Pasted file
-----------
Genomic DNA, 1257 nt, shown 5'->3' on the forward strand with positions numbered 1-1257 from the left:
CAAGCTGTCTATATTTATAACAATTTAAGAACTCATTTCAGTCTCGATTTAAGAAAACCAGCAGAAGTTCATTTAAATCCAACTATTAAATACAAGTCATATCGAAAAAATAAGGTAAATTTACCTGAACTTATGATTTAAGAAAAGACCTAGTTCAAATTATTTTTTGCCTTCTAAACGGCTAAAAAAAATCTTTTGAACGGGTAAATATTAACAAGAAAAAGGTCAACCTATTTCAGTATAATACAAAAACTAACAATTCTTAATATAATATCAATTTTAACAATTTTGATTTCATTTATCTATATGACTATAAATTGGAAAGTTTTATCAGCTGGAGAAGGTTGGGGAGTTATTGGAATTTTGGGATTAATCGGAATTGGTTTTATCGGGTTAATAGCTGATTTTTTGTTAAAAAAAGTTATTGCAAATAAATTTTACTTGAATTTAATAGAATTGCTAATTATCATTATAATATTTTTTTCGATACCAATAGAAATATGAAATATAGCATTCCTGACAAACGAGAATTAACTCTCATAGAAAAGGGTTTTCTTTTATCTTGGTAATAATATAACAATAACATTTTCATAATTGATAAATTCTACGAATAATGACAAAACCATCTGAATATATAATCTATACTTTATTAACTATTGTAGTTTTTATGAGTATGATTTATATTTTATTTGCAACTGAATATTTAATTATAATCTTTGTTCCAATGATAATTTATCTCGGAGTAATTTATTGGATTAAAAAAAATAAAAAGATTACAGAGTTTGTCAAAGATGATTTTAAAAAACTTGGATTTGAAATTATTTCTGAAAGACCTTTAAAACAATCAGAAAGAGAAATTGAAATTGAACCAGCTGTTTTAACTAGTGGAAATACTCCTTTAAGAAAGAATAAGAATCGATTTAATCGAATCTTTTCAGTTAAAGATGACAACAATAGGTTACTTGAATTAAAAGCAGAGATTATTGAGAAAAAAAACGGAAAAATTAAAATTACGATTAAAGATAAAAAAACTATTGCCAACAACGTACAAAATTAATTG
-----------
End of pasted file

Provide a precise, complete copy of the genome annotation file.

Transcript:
Genomic DNA, 1257 nt, shown 5'->3' on the forward strand with positions numbered 1-1257 from the left:
CAAGCTGTCTATATTTATAACAATTTAAGAACTCATTTCAGTCTCGATTTAAGAAAACCAGCAGAAGTTCATTTAAATCCAACTATTAAATACAAGTCATATCGAAAAAATAAGGTAAATTTACCTGAACTTATGATTTAAGAAAAGACCTAGTTCAAATTATTTTTTGCCTTCTAAACGGCTAAAAAAAATCTTTTGAACGGGTAAATATTAACAAGAAAAAGGTCAACCTATTTCAGTATAATACAAAAACTAACAATTCTTAATATAATATCAATTTTAACAATTTTGATTTCATTTATCTATATGACTATAAATTGGAAAGTTTTATCAGCTGGAGAAGGTTGGGGAGTTATTGGAATTTTGGGATTAATCGGAATTGGTTTTATCGGGTTAATAGCTGATTTTTTGTTAAAAAAAGTTATTGCAAATAAATTTTACTTGAATTTAATAGAATTGCTAATTATCATTATAATATTTTTTTCGATACCAATAGAAATATGAAATATAGCATTCCTGACAAACGAGAATTAACTCTCATAGAAAAGGGTTTTCTTTTATCTTGGTAATAATATAACAATAACATTTTCATAATTGATAAATTCTACGAATAATGACAAAACCATCTGAATATATAATCTATACTTTATTAACTATTGTAGTTTTTATGAGTATGATTTATATTTTATTTGCAACTGAATATTTAATTATAATCTTTGTTCCAATGATAATTTATCTCGGAGTAATTTATTGGATTAAAAAAAATAAAAAGATTACAGAGTTTGTCAAAGATGATTTTAAAAAACTTGGATTTGAAATTATTTCTGAAAGACCTTTAAAACAATCAGAAAGAGAAATTGAAATTGAACCAGCTGTTTTAACTAGTGGAAATACTCCTTTAAGAAAGAATAAGAATCGATTTAATCGAATCTTTTCAGTTAAAGATGACAACAATAGGTTACTTGAATTAAAAGCAGAGATTATTGAGAAAAAAAACGGAAAAATTAAAATTACGATTAAAGATAAAAAAACTATTGCCAACAACGTACAAAATTAATTG